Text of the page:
What’s next: Carlos Villanueva (1-0, 1.29 ERA) takes the mound against lefty Tony Cingrani (1-0, 1.80 ERA) in Tuesday’s middle game of the series in a 7:10 CT start.
Also agreeing to terms were pitchers Michael Bowden, Brook Raley, Chris Rusin, Alberto Cabrera, Rafael Dolis, Trey McNutt, Hector Rondon, Arodys Vizcaino and Robert Whitenack, catcher Steve Clevenger, infielders Junior Lake, Christian Villanueva, Josh Vitters and Logan Watkins as well as outfielders Brett Jackson, Dave Sappelt and Matt Szczur.
There were no surprises as the Chicago Cubs' bullpen was expected to be a weakness and it became a major contributor to the slow start that railroaded the season.
Make no mistake, the 2012 Cubs were going to struggle regardless, but the poor outings from the relievers in April sealed that fate.
It certainly wasn't going to be easy after the bullpen lost Sean Marshall and Andrew Cashner to trades, while Jeff Samardzija moved into a rotation spot. There were no significant additions, unless you count Shawn Camp's signing at the end of spring training.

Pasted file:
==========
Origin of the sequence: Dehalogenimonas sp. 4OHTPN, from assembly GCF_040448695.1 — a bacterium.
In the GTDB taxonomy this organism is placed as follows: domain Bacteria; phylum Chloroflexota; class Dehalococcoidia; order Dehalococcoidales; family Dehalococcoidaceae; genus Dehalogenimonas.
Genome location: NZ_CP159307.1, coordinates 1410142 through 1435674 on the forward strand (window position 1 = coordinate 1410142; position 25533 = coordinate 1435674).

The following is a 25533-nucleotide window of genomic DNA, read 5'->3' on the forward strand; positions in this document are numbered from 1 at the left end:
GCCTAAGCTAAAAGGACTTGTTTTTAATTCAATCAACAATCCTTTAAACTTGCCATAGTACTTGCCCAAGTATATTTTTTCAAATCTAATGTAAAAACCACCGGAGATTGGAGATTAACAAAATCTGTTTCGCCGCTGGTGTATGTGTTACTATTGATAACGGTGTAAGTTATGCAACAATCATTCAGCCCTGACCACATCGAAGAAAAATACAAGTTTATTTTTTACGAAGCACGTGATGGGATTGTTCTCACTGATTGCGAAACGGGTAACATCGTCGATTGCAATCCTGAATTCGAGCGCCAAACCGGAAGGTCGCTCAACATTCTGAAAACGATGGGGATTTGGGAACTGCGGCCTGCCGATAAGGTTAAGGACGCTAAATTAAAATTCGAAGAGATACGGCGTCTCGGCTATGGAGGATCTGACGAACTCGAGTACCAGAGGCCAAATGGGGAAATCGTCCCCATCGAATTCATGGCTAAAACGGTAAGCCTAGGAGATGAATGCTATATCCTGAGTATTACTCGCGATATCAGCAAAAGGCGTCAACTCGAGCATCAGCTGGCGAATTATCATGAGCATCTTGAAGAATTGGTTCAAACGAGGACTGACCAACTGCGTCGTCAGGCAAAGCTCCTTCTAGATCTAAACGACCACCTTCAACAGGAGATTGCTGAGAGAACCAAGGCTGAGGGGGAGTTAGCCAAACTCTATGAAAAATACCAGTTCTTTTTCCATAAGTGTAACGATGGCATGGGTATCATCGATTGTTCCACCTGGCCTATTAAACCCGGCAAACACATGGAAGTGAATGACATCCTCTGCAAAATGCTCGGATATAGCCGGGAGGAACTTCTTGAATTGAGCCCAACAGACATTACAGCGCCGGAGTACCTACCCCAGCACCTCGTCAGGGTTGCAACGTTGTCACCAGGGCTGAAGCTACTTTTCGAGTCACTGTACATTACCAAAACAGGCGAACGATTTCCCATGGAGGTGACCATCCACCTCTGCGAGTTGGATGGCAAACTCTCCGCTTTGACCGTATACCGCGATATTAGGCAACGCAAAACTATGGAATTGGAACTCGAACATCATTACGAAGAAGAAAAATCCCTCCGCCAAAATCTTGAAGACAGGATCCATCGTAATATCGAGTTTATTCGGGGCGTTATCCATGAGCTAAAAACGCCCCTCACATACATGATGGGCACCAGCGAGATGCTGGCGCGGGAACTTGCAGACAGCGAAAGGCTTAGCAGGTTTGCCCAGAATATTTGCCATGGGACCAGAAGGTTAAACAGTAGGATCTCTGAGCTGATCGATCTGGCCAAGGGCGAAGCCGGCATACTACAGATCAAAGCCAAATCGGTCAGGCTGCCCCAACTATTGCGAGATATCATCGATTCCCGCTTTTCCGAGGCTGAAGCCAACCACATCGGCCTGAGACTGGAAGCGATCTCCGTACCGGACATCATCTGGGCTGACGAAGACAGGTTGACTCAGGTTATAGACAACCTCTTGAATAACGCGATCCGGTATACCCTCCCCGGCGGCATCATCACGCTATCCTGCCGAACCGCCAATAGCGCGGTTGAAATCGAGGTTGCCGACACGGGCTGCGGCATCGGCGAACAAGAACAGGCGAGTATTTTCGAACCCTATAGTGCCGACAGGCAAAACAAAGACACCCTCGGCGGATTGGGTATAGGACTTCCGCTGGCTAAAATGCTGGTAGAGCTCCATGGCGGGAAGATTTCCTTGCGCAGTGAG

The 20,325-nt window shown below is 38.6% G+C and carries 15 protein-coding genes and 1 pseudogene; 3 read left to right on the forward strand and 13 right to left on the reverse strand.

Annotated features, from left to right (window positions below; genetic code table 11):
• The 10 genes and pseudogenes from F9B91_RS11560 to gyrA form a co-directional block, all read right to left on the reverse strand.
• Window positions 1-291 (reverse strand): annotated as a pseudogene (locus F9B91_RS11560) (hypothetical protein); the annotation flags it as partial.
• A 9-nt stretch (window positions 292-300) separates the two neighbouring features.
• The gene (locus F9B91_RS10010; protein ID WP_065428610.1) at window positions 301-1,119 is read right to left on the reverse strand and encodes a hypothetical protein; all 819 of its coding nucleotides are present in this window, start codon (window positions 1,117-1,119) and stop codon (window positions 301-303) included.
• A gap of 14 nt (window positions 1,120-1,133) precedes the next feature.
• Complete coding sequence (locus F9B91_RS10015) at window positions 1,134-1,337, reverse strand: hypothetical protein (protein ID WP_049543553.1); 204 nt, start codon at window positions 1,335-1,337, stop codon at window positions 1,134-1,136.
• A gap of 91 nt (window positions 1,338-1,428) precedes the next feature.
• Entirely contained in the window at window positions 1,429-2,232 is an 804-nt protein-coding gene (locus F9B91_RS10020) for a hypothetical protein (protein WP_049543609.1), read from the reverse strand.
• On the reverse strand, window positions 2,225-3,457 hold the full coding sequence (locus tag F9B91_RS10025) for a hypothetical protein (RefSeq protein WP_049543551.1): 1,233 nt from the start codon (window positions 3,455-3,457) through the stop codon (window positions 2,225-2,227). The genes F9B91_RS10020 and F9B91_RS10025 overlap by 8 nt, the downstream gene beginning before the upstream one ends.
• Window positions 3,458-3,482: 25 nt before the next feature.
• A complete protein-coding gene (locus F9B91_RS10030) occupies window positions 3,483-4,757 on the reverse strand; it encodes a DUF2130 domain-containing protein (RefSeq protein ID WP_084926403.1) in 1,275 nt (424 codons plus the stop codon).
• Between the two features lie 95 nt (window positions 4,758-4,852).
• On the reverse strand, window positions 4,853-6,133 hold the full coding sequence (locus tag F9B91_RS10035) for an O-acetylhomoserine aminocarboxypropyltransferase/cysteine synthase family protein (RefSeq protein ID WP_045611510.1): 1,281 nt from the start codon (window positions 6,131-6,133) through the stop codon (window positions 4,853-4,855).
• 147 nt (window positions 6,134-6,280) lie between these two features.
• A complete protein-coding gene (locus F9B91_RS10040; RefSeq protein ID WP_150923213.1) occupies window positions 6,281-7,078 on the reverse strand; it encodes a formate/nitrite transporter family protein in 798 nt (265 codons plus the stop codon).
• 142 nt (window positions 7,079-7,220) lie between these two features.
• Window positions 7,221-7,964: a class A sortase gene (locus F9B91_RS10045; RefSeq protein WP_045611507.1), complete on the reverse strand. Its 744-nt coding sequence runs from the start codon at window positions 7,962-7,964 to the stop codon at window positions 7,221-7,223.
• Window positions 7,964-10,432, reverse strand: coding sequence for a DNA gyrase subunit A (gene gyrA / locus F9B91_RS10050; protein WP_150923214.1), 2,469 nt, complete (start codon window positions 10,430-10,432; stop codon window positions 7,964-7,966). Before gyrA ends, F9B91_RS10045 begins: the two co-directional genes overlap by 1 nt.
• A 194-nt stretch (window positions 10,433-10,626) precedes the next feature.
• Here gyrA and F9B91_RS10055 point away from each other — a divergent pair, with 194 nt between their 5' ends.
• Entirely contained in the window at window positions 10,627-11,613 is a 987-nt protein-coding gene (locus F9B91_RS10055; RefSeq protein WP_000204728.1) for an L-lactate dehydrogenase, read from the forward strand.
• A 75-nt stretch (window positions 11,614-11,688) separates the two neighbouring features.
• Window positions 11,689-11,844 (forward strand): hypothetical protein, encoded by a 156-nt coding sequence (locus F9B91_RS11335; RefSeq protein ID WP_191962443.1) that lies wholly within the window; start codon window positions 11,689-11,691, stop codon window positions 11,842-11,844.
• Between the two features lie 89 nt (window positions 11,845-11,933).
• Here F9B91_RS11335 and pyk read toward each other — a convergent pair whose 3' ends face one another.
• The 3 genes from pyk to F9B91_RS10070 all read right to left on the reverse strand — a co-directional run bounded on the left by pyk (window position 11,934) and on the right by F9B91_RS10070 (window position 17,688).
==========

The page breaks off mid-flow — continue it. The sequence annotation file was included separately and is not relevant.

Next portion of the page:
Still, the group's highlight moment came May 18 when Kerry Wood struck out the White Sox's Dayan Viciedo on three pitches and walked off into retirement.
Wood finished his career with an 86-75 record and a 3.67 ERA. As a reliever, he was 15-20 with a 3.59 ERA and 63 saves. But in 2012, he struggled to an 0-2 record and an 8.31 ERA in 10 appearances.
Wood's struggles and subsequent retirement were indicative of a nagging shoulder injury that forced him to the disabled list in April. The rest of the bullpen didn't have a similar excuse, especially early in the season.
In the process, the Cubs appeared to take full advantage of a new rule that allows teams to bring up a 26th player for doubleheaders that are scheduled well in advance. The Cubs and Reds are making up a game that was rained out on May 1.
On Monday the Cubs optioned Raley back to Iowa knowing they would bring him back up for his next scheduled start. By making the roster move when they did they were able to bolster the bullpen by adding Michael Bowden, who pitched two scoreless innings Friday.
Under normal circumstances Raley wouldn’t be able to return so quickly, but the new 26-man doubleheader rule left no stipulation that he couldn’t be brought back up in five days.